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<3> Concealing the Truth and Changing Words

Posted December. 17, 2007 18:19,   


“Vertebrae found in U.S. beef” → “Not confirmed” → “Confirmed”

(The Roh administration and the Korean Government Information Agency unanimously say that they do not understand why the press is infuriated with the "modernization measures of press coverage" which they insist will enrich press coverage and provide accurate information. Once these measures take effect, they are likely to deprive reporters of opportunities to interview public servants. Many in the press have voiced concerns that the government will begin to conceal the facts, making it harder for reporters to disclose the truth. It is all the more worrisome given the administration’s current tendency to evade from the truth with or without the measures in place.)

President Roh and the government have constantly denied any possibility of holding a second inter-Korean summit until July this year. When former unification minister Lee Jong-seok confided in July that the government has been pushing for an inter-Korean summit since August 2006, Cheong Wa Dae denied it yet again. However, talks were already in progress. President Roh did not change his stance even when the media reported that one of his top aides, Ahn Hee-jeong, had a clandestine contact with North Koreans in November in order to realize a summit. The government finally spilled the beans when the media revealed this in March.

In a National Assembly defense committee held immediately after the North Korean nuclear test last October, President Kim Chung-bae of the Korea Institute for Defense Analyses said, “North Korea seems to have enough plutonium to produce five to six nuclear weapons.” Defense Minister Yoon Kwang-ung, who had also attended the meeting, brushed aside Kim’s comments, saying they were not in line with the ministry’s official view. However, in another meeting summoned by the minister the day after the nuclear test, the ministry revealed that it has reached an internal consensus on the total amount of plutonium held by the North—as much as 50 kg, enough for six to seven nuclear weapons.

In July, Dong-A reported that although the price cap on apartment subscription begins in September, there is almost no supply to be built on private sites subject to the price cap. In response, the Ministry of Construction and Transportation denied the report, claiming that 20 construction companies are planning to build 112,000 apartments by the year’s end. However, the ministry included the supply on public sites that should not be included in the statistics.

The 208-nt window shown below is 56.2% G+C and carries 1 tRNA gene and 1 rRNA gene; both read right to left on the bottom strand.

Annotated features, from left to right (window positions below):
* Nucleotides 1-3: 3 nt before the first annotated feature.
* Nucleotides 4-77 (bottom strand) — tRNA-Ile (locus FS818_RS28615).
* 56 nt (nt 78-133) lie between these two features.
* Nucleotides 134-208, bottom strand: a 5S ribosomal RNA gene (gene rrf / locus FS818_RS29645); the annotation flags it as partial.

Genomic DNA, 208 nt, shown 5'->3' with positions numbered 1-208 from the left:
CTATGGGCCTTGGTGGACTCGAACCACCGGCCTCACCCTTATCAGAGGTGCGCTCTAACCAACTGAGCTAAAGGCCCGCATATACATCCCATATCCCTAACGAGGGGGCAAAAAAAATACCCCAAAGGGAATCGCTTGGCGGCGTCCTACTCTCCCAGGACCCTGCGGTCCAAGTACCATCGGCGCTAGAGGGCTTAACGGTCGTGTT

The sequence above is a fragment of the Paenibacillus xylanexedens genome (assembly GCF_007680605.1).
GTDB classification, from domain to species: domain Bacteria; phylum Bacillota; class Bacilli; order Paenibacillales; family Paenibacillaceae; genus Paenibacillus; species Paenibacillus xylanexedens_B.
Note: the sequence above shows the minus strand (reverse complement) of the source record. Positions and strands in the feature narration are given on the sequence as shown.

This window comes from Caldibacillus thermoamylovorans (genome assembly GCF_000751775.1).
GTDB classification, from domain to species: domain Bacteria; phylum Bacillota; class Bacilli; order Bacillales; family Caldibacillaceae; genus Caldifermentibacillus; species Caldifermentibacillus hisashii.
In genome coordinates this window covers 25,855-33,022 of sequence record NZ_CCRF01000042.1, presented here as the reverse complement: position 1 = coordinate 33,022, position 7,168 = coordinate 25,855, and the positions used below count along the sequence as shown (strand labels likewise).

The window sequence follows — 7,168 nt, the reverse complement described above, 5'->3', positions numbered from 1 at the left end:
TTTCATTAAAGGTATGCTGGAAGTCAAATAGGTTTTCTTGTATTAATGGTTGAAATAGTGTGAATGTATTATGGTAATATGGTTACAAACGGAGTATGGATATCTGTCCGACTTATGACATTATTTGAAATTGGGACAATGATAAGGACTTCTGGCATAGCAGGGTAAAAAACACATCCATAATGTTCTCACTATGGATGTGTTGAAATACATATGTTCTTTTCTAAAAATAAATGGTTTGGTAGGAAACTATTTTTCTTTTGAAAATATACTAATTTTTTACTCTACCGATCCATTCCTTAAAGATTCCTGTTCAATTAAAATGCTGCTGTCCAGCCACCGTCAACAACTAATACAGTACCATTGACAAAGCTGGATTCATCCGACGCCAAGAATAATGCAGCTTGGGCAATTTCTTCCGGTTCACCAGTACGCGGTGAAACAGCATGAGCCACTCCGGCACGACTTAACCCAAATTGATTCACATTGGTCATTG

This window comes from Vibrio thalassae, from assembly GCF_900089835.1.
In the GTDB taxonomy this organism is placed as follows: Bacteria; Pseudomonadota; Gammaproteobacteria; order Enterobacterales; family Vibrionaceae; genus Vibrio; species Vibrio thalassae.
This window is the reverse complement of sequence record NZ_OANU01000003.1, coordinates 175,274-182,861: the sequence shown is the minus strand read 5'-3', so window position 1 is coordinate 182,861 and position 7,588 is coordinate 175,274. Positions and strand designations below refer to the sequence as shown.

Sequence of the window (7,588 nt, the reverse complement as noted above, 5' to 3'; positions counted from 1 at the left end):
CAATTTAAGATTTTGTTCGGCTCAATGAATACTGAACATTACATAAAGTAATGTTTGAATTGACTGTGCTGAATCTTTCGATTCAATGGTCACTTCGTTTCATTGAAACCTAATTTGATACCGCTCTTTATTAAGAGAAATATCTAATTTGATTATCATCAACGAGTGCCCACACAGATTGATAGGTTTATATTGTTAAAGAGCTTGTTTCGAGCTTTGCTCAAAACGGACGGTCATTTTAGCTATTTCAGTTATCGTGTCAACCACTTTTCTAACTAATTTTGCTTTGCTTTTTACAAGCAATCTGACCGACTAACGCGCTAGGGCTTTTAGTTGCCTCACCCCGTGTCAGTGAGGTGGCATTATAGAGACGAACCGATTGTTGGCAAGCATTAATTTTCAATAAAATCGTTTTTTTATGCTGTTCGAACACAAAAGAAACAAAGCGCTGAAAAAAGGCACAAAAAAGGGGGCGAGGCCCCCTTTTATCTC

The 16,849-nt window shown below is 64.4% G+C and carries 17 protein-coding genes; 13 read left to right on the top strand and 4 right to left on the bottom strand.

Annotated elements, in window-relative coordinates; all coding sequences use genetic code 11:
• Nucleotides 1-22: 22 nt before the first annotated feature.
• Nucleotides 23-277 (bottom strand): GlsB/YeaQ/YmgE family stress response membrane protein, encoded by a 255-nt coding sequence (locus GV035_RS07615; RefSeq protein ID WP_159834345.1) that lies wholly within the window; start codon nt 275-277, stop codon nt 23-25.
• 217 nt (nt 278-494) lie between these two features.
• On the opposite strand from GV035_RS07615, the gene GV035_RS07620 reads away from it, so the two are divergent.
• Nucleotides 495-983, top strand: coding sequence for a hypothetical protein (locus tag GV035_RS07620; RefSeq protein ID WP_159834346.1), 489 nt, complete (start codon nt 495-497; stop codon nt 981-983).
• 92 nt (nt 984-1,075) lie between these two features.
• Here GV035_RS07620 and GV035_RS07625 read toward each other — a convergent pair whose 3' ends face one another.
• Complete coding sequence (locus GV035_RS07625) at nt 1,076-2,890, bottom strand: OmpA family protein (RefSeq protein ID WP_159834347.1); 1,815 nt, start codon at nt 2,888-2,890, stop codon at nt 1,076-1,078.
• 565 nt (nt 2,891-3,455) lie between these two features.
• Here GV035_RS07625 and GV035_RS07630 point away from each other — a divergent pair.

Although the Ministry of Planning and Budget originally reported that it needed approximately 1,100 trillion won for “Vision 2030,” the amount was recorded as 1,600 trillion won in the government daily briefing. When the paper pointed out the discrepancy in the figures, the Government Information Agency removed the information from the briefing. The ministry continually blamed the agency for the inaccuracy.

When the administration and financial authorities decided to impose restrictions on housing mortgage loans, they argued that the measure will curb the rising housing prices. However, a report on “Risk monitoring in the housing financial market” submitted by Korea Development Institute at the request of the Financial Supervisory Service (FSS) told a different story; more people apply for housing mortgage loans when housing prices rise. When the paper reported such correlation this January, the FSS claimed that this was not its official position on the issue and did not elaborate any further.

In July, the Ministry of Government Administration and Home Affairs argued in a National Assembly committee, “The number of public servants in Korea is still relatively lower than in advanced nations.” However, many administration experts point out that comparison in a lump sum is out of logic since other nations constantly hire temporary public servants with contracts lasting between several months to years. There is a high chance that the government has included all the contract workers in their comparison statistics.

The ministry also announced that the nation experiences a wide gap in terms of land ownership since only 28.7 percent of the population owns land as of July 2005. However, the calculation was all wrong – the total amount of land should be divided by the number of households, not by the total population. With the correct calculation, the figure rises to 57.4 percent.

In April, the Korea National Statistical Office announced that the unemployment rate in the first quarter of the year reached 3.6 percent, a 0.3 percent decline from the same period last year. Unfortunately, there is a big difference between these figures and the real unemployment rate as the de facto “non-working” population and people who enjoy just about the same status as the unemployed youth are included in economically non-active population.